Up until last year, I had been happily plugging along working on various projects – both Rails based and PHP-based – and trying to put more and more stuff into open source until some of the issues what were being opened on my PHP-based projects kept mentioning something about PSR-0.

What is PSR-0?

People kept referencing it, no one linked to it, and it more-or-less an assumed standard that I, along with other PHP-developers, should know. But I’m not afraid to admit that, at the time, I’d no idea what it was.

As I see more and more activity happening around WordPress, and I see about the same amount of code documentation happening for projects – that is, not so much – I thought it’d be worth answering “What is PSR?” as well as the other three variants.

After all, I’d been working in WordPress and with PHP for years prior to hearing about it, and I still had to look it up. Perhaps that’s a problem of my own, but I’m completely okay owning that.

But hopefully this post will save someone else from having to look more deeply into it.

What is PSR?

Simply put, PSR standards for PHP Standards Recommendation. But here’s the thing: there are currently four of them all of which are named accordingly: PSR-0 – PSR-3.

Depending on the project, version of PHP, and so on will determine which one is recommended for your project.

PSR-0 (or The Autoloader Standard)

PHP5 introduced the `__autoload` function. The idea behind this particular function, as documented in the manual, is as follows:

Attempt to load undefined class

Which isn’t exactly the clearest definition, right?

In short, the purpose of PSR-0 is to provide a standard by which we can use `__autoload` to make it easier to write, and include more reusable code. To actually do that, you simply place all of your libraries, code, or various components into a `vendor` directory and then use an autoloader to include them.

Code Reuse: Not Exactly Right

Code Reuse: Not Exactly Right

Yes – there are entire software packages created specifically for performing autoloading, but they are beyond the scope of this particular post.

PSR-1 (or The Basic Coding Standard)

If you work in WordPress – or any other popular PHP framework, application, library, or foundation – there are likely going to be standards in place so that code written for that specific platform.

PSR-1 is a basic coding standard that aims to provide a general set of rules for writing PHP code that can be easily implemented regardless of the platform.

For example:

  • Ensure that PSR-0 is enforced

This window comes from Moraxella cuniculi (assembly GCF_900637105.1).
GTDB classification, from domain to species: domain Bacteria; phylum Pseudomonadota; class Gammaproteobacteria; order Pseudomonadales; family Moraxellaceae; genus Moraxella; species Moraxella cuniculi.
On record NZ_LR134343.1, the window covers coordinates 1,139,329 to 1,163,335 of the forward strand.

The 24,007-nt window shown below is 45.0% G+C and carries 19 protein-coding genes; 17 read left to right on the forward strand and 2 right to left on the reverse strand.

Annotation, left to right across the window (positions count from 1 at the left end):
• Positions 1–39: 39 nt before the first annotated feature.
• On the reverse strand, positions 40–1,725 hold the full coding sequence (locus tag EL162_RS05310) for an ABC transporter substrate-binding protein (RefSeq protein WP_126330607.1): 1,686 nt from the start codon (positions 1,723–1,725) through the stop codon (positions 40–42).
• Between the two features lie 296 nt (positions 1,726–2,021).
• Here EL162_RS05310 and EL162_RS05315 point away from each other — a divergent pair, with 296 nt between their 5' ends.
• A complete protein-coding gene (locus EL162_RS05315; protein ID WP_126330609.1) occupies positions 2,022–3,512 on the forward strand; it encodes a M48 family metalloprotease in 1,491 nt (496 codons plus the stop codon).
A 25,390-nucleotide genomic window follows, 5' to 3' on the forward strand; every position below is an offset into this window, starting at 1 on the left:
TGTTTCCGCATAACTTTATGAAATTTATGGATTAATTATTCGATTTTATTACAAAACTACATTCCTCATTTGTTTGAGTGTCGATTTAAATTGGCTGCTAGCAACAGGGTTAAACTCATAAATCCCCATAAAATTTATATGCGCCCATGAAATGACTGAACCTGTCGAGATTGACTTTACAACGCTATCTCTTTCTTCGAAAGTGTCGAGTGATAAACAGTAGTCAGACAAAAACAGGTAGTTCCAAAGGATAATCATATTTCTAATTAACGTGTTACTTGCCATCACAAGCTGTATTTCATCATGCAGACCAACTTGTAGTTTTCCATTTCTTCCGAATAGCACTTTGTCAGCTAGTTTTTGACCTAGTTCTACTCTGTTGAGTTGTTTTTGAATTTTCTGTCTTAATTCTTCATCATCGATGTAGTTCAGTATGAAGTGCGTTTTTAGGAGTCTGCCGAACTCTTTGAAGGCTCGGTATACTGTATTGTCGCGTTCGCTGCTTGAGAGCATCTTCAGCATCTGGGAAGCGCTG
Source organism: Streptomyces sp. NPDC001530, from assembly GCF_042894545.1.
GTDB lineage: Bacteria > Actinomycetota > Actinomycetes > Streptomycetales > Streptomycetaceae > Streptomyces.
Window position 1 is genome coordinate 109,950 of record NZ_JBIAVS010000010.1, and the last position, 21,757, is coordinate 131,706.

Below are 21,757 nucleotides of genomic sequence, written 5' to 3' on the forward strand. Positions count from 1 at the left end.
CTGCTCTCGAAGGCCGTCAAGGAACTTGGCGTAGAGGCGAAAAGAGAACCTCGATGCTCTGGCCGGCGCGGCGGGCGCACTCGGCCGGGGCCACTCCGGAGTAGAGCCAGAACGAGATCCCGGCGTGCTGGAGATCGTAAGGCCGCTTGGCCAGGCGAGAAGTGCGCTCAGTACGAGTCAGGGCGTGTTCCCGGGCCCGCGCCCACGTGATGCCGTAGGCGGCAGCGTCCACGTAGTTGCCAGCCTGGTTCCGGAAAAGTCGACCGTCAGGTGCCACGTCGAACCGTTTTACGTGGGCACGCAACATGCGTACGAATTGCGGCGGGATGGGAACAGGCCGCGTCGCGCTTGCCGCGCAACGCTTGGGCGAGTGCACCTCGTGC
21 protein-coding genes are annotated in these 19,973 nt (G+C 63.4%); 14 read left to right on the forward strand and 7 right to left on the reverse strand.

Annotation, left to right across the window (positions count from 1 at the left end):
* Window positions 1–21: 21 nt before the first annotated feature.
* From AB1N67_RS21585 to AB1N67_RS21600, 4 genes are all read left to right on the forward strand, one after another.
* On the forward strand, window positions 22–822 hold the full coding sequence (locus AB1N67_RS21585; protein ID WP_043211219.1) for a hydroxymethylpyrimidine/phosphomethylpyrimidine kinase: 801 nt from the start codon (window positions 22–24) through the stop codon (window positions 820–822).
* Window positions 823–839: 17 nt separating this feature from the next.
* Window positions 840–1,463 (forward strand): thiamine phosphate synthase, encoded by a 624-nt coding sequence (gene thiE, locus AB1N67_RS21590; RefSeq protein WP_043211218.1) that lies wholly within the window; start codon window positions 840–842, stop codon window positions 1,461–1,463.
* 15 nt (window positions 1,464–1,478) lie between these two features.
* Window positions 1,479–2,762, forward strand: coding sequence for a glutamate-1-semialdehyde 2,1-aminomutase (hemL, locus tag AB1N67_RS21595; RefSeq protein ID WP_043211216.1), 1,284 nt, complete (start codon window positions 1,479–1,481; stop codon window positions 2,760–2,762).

• Class names are written using `StudlyCase`
  • Constants are defined in UPPERCASE_WITH_UNDERSCORE separators
  • Function names are defined in `camelCase`
  • Do not use shorthand PHP tags
  • Use UTF-8 encoding
  • Make sure that output, access the the database, and other such code are separated from the made code

Just like the WordPress Coding Standards try to provide a guide for how all WordPress-based code should look, the PSR-1 standards define how general PHP code should look at a high-level.

PSR-2 (or The Coding Style Guide)

Just Like PSR-1 asks that you enforce PSR-0, PSR-2 asks that you enforce PSR-1.

This particular coding style guide takes PSR-1 a step further and offers a more detailed approach to writing PHP-based code than the general outlines that are provided in PSR-1.

For example:

  • Code should use four spaces for indenting (rather than tabs)
  • Lines should be 80 characters or less (with a software limit at 120 characters)
  • Opening braces must go on the next line after the function definition
  • Closing braces must go on the next line after the function body
  • Control structure keywords must have one space after them; method and function calls must not
  • …and so on

As you can see, PSR-2 is much more detailed than PSR-1, and if you’re working in WordPress, it’s highly evident that these are not the standards that we implement (nor am I going to debate whether or not we should, in this particular post)

It's so awkward

It’s so awkward

Though I believe it’s worth a read, I highly recommend checking out the PSR-2 guide on GitHub. It’s a fast read for anyone that’s written (or that is actively writing) PHP, but it provides much more detail than what I’ve included here.

PSR-3 (or The Logger Interface)

In the shortest possible terms, PSR-3 defines a logging interface that must be implemented by all logging software.

This is not the logger you were looking for.

This is not the logger you were looking for.

This means that anyone that develops a logger for PHP should adhere to the PSR-3 standard such that if a developer wants to swap out Acme Logger for Better Logger, then that’s all there is to it – the actual output should be roughly the same, and the messages should be written out at the same level of warnings, and so on.

Ultimately, this particular standard is all about interoperability among logging components.

How Far Do We Go?

Good question! Unfortunately, I don’t have a definitive answer as I’m still trying to strike a balance between the WordPress Coding Standards and the PSR standards (because there are obviously conflicts).

But if you’re working in WordPress, that’s what I think it’s all about – striking a balance between PSR and WordPress such that your code conforms to each one as much as possible.

Of course, if you’re working in WordPress, then those are the coding standards that should take precedence. If you’re working in, say, Zend, perhaps those are the standards that should take precedence.

I know there are purists that say all other programs should base their standards on PSR first, then their own subjective standards second, but I personally think that’s a hard thing to achieve as the PSR’s are being written and developed after certain pieces of software. This doesn’t mean we shouldn’t strive for it, but we should be pragmatic about it.